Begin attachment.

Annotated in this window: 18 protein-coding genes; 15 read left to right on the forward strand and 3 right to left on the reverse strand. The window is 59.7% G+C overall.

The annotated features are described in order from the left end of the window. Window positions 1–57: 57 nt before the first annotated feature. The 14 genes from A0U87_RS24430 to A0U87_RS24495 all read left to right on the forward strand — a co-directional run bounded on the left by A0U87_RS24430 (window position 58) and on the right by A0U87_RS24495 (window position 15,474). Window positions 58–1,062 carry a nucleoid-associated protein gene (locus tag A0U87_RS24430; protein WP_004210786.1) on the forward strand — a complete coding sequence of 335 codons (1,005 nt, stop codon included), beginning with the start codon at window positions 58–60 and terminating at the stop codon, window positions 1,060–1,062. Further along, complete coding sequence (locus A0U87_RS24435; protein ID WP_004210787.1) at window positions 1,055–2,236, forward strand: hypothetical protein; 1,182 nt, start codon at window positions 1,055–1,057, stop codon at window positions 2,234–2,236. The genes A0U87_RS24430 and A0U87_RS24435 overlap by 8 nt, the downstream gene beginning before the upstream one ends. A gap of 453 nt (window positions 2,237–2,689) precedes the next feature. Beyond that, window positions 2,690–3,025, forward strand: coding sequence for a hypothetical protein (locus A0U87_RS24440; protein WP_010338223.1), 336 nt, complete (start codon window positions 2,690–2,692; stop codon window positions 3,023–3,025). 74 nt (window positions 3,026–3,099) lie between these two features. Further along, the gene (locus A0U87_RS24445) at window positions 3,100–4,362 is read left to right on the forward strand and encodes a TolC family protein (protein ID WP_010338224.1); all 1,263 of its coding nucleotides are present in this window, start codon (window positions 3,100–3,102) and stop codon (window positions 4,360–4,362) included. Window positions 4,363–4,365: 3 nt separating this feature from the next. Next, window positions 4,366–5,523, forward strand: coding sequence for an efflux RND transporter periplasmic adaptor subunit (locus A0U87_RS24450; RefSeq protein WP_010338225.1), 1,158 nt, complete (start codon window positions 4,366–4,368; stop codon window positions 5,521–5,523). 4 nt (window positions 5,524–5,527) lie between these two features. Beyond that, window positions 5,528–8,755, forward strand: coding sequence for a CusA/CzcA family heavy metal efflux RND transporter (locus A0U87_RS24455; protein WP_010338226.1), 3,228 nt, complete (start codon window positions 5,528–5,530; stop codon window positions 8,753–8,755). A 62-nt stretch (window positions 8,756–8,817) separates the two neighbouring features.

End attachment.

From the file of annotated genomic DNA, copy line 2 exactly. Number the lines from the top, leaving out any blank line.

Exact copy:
The annotated features are described in order from the left end of the window. Window positions 1–57: 57 nt before the first annotated feature. The 14 genes from A0U87_RS24430 to A0U87_RS24495 all read left to right on the forward strand — a co-directional run bounded on the left by A0U87_RS24430 (window position 58) and on the right by A0U87_RS24495 (window position 15,474). Window positions 58–1,062 carry a nucleoid-associated protein gene (locus tag A0U87_RS24430; protein WP_004210786.1) on the forward strand — a complete coding sequence of 335 codons (1,005 nt, stop codon included), beginning with the start codon at window positions 58–60 and terminating at the stop codon, window positions 1,060–1,062. Further along, complete coding sequence (locus A0U87_RS24435; protein ID WP_004210787.1) at window positions 1,055–2,236, forward strand: hypothetical protein; 1,182 nt, start codon at window positions 1,055–1,057, stop codon at window positions 2,234–2,236. The genes A0U87_RS24430 and A0U87_RS24435 overlap by 8 nt, the downstream gene beginning before the upstream one ends. A gap of 453 nt (window positions 2,237–2,689) precedes the next feature. Beyond that, window positions 2,690–3,025, forward strand: coding sequence for a hypothetical protein (locus A0U87_RS24440; protein WP_010338223.1), 336 nt, complete (start codon window positions 2,690–2,692; stop codon window positions 3,023–3,025). 74 nt (window positions 3,026–3,099) lie between these two features. Further along, the gene (locus A0U87_RS24445) at window positions 3,100–4,362 is read left to right on the forward strand and encodes a TolC family protein (protein ID WP_010338224.1); all 1,263 of its coding nucleotides are present in this window, start codon (window positions 3,100–3,102) and stop codon (window positions 4,360–4,362) included. Window positions 4,363–4,365: 3 nt separating this feature from the next. Next, window positions 4,366–5,523, forward strand: coding sequence for an efflux RND transporter periplasmic adaptor subunit (locus A0U87_RS24450; RefSeq protein WP_010338225.1), 1,158 nt, complete (start codon window positions 4,366–4,368; stop codon window positions 5,521–5,523). 4 nt (window positions 5,524–5,527) lie between these two features. Beyond that, window positions 5,528–8,755, forward strand: coding sequence for a CusA/CzcA family heavy metal efflux RND transporter (locus A0U87_RS24455; protein WP_010338226.1), 3,228 nt, complete (start codon window positions 5,528–5,530; stop codon window positions 8,753–8,755). A 62-nt stretch (window positions 8,756–8,817) separates the two neighbouring features.